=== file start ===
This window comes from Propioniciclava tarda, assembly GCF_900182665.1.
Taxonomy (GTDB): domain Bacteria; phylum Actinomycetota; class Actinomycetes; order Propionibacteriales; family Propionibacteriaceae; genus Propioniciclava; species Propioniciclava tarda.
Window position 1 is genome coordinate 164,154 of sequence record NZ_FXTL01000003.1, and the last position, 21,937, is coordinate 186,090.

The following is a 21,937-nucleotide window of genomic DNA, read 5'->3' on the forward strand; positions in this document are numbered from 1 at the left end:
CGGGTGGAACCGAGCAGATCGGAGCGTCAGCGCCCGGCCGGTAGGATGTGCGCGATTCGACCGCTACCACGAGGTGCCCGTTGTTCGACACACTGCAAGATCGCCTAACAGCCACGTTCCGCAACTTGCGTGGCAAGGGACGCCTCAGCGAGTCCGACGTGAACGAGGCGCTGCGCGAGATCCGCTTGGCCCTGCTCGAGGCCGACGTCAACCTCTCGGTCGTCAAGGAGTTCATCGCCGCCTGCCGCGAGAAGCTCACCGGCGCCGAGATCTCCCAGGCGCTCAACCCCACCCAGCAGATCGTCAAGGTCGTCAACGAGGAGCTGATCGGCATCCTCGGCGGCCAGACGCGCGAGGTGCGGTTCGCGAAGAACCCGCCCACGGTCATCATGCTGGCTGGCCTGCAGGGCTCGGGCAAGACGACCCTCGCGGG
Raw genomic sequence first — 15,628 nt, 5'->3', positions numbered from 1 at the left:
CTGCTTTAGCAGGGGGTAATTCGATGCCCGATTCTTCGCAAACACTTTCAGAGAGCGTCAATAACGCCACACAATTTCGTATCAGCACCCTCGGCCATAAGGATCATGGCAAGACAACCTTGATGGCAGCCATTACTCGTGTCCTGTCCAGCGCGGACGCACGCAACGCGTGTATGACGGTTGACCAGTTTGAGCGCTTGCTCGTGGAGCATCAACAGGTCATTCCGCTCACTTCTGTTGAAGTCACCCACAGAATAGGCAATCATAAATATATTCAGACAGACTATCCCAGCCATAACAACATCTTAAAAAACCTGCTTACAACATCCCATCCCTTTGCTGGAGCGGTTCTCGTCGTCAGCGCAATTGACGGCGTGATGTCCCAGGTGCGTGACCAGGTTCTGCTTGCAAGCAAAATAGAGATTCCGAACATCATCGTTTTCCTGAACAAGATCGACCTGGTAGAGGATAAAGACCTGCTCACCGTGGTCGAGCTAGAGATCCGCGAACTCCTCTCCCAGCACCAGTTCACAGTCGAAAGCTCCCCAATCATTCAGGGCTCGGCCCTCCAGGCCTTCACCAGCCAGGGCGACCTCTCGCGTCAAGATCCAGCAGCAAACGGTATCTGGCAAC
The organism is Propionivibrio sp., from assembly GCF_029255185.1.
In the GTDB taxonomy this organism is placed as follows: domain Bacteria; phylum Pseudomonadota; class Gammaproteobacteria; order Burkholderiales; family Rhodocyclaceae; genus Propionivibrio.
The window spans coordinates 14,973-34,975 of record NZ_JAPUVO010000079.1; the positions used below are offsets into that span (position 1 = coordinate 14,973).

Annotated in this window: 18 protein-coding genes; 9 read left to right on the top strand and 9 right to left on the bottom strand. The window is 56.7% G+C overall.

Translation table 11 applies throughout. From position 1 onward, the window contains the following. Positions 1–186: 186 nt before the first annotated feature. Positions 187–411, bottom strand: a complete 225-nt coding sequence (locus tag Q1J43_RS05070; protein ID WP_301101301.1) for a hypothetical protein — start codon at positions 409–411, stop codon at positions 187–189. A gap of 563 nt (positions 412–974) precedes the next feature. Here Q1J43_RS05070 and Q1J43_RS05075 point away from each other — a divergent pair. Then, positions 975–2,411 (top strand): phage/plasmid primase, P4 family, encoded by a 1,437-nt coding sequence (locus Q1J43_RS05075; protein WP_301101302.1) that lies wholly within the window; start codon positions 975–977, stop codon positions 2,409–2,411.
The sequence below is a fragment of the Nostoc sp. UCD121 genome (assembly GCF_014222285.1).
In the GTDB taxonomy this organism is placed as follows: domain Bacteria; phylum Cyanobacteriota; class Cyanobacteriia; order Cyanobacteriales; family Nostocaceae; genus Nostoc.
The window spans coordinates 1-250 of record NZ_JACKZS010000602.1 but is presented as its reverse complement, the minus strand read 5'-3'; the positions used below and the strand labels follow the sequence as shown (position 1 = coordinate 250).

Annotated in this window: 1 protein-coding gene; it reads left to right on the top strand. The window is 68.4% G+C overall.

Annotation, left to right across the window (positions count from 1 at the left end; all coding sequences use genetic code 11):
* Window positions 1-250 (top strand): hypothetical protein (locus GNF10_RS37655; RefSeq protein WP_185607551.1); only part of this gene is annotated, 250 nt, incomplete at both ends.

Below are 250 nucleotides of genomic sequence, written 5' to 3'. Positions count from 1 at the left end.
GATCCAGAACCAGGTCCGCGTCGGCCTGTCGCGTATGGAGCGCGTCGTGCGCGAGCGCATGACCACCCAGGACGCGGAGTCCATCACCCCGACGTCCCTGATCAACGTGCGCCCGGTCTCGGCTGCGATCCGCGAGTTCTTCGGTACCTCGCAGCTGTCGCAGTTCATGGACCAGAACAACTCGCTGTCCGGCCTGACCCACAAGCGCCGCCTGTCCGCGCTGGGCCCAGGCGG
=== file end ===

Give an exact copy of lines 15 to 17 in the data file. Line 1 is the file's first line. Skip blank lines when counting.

The window spans coordinates 1-250 of record NZ_JACKZS010000602.1 but is presented as its reverse complement, the minus strand read 5'-3'; the positions used below and the strand labels follow the sequence as shown (position 1 = coordinate 250).

Annotated in this window: 1 protein-coding gene; it reads left to right on the top strand. The window is 68.4% G+C overall.

Annotation, left to right across the window (positions count from 1 at the left end; all coding sequences use genetic code 11):